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The legal process for dealing with employment problems

Going to the Employment Court: Appeals and other special cases

What issues can the Employment Court deal with?

Employment Relations Act 2000, s 187

The Employment Court’s role includes:

  • hearing challenges to decisions of the ERA
  • hearing reviews of how officials and others have exercised, or refused to exercise, their powers under the Employment Relations Act
  • deciding on applications for damages, injunctions or compliance orders in relation to an unlawful strike or lockout or related picketing
  • making a declaration as to whether or not a particular individual is an “employee”
  • hearing and deciding claims that a person has committed offences under the Employment Relations Act.

How does the Employment Court make decisions?

Employment Relations Act 2000, ss 188, 189

Before considering a case, the Employment Court must look at whether the two sides have tried to resolve the problem by mediation. The court must order the two sides to go to mediation unless this would serve no constructive purpose, wouldn’t be in the public interest, or would undermine the urgent or interim nature of the case (see: “Mediation”).

The court has the power to decide the case “as in equity and good conscience it thinks fit,” as long as its decision isn’t inconsistent with the law or the relevant employment agreement. This means it makes an overall assessment of what’s fair, taking into account all the circumstances of the cases. It can hear evidence and receive information that wouldn’t be allowed in other courts.

Do I need a lawyer to represent me in the Employment Court?

Employment Relations Act 2000, s 191, Schedule 3

You and your employer can each choose to represent yourselves or to be represented by someone else, such as a union representative, a bargaining agent, or a lawyer. The law allows for people without legal training to appear as representatives in the Employment Court; however, because of the special skills needed, most people get an employment lawyer to represent them.

Note: Legal Aid may be available for cases in the Employment Court, (see: “Family/civil Legal Aid”).

Can I challenge a decision of the Employment Court?

Employment Relations Act 2000, s 214

If either side believes the Employment Court’s decision is wrong in law, they can apply to the Court of Appeal for permission to appeal the decision to the Court of Appeal. They must apply within 28 days after the Employment Court’s decision.

Next Section | Labour inspectors

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Resolving employment problems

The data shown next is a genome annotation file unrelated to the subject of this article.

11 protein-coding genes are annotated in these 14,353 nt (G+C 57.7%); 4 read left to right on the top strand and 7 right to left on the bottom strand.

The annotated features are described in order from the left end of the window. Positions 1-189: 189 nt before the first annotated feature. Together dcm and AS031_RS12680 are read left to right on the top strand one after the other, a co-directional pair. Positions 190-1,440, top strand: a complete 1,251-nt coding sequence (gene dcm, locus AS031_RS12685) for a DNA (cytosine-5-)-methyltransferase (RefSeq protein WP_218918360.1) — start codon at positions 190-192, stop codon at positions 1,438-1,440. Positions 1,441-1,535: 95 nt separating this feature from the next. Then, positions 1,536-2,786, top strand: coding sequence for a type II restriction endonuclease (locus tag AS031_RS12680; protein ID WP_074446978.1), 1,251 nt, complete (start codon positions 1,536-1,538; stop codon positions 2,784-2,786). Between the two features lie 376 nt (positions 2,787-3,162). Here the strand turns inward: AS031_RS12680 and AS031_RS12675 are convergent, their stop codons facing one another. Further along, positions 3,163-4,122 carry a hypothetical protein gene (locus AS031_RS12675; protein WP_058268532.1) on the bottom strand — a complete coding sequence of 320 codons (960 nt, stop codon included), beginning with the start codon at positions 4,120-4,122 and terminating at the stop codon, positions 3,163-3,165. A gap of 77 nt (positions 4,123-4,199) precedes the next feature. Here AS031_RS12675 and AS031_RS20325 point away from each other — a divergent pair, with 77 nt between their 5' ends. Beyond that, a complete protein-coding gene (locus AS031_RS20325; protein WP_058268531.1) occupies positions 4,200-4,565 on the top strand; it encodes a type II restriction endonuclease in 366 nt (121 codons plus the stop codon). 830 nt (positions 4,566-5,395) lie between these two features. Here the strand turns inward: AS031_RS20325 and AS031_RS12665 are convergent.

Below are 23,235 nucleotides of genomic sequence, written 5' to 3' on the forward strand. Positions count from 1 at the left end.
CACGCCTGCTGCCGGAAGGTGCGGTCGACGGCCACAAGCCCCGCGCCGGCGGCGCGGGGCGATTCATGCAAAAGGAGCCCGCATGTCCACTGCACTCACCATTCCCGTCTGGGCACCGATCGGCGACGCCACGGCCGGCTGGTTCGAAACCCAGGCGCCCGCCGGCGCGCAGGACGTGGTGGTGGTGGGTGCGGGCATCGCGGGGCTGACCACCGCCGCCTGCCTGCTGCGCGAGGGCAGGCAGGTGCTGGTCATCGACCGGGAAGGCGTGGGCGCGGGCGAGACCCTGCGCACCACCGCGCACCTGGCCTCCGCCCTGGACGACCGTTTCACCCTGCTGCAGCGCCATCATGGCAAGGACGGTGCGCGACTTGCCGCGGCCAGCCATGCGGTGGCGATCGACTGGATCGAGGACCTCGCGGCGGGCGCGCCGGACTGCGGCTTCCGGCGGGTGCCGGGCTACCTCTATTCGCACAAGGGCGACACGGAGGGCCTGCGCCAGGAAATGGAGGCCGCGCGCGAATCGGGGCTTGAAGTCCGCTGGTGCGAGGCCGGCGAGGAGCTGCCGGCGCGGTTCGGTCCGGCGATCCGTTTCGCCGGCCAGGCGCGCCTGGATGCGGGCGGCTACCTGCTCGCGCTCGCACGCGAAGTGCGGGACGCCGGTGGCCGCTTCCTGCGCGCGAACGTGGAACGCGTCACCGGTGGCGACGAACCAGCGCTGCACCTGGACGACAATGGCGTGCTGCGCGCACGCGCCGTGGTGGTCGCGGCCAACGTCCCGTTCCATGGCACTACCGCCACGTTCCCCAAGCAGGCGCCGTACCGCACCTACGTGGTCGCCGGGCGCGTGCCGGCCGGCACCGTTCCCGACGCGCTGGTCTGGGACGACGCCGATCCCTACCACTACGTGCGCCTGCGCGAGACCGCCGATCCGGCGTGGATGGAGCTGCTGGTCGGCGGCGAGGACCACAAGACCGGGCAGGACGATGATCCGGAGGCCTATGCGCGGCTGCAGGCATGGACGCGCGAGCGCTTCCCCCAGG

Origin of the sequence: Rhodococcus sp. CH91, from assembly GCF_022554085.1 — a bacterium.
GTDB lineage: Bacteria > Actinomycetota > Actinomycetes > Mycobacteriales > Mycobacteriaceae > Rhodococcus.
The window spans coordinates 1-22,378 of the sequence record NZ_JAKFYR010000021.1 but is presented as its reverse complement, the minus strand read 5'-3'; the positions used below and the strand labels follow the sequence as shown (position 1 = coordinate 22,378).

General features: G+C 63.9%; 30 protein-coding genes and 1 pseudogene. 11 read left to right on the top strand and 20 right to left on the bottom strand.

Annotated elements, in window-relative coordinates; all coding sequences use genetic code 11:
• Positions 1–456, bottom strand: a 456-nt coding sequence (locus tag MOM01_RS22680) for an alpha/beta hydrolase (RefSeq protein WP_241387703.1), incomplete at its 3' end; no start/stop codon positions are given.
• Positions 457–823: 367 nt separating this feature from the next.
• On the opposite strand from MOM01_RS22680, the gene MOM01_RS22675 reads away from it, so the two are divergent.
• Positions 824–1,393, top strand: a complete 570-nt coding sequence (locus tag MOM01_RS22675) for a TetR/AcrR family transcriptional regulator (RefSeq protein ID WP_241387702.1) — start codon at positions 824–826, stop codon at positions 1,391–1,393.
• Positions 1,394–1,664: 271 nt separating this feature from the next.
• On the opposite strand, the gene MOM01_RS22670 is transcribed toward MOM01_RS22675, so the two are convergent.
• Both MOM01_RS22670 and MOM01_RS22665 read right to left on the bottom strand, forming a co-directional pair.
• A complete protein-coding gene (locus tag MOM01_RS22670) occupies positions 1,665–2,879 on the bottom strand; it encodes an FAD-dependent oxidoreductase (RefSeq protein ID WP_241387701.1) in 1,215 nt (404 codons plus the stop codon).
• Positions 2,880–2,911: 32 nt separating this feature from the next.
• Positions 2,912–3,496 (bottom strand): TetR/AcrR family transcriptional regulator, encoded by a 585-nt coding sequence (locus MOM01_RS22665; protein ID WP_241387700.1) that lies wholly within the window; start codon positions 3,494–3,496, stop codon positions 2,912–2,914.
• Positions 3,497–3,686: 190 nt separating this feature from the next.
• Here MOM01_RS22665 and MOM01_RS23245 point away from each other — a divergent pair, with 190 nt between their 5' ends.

Where to go for more support

Community Law

Your local Community Law Centre can provide you with free initial legal advice.

Find your local Community Law Centre online: www.communitylaw.org.nz/our-law-centres

Ministry of Business, Innovation & Employment

The Employment website of the Ministry of Business, Innovation & Employment publishes a range of information on employment relations and minimum rights at work.

Website: www.employment.govt.nz
Phone: 0800 20 90 20
Information about resolving problems at work: www.employment.govt.nz/resolving-problems
Early Resolution Service (free phone-based service to resolve issues before they become serious): www.employment.govt.nz/resolving-problems/steps-to-resolve/early-resolution
Free Mediation Services: www.employment.govt.nz/resolving-problems/steps-to-resolve/mediation

Te Kauae Kaimah/New Zealand Council of Trade Unions

Te Kauae Kaimah is the umbrella body for affiliated unions covering every job and industry in New Zealand. It can provide information about which union may cover the type of work you do.

Website: www.union.org.nz
Email: info@nzctu.org.nz
Phone: (04) 385 1334

Labour inspectorate

Labour inspectors monitor and enforce minimum employment conditions. To refer a problem to a labour inspector, you contact the Ministry of Business, Innovation & Employment.

Website: www.mbie.govt.nz/position-descriptions/employment-services/labour-inspector-employment-services and www.employment.govt.nz/resolving-problems/steps-to-resolve/labour-inspectorate
Phone: 0800 20 90 20

Employment Relations Authority (ERA)

If you’re unable to settle at mediation (see under “Mediation of Business, Innovation & Employment” above), the next step is to file your claim in the ERA.

Website: www.era.govt.nz
For contact details in your local area: www.era.govt.nz/footer/contact-us

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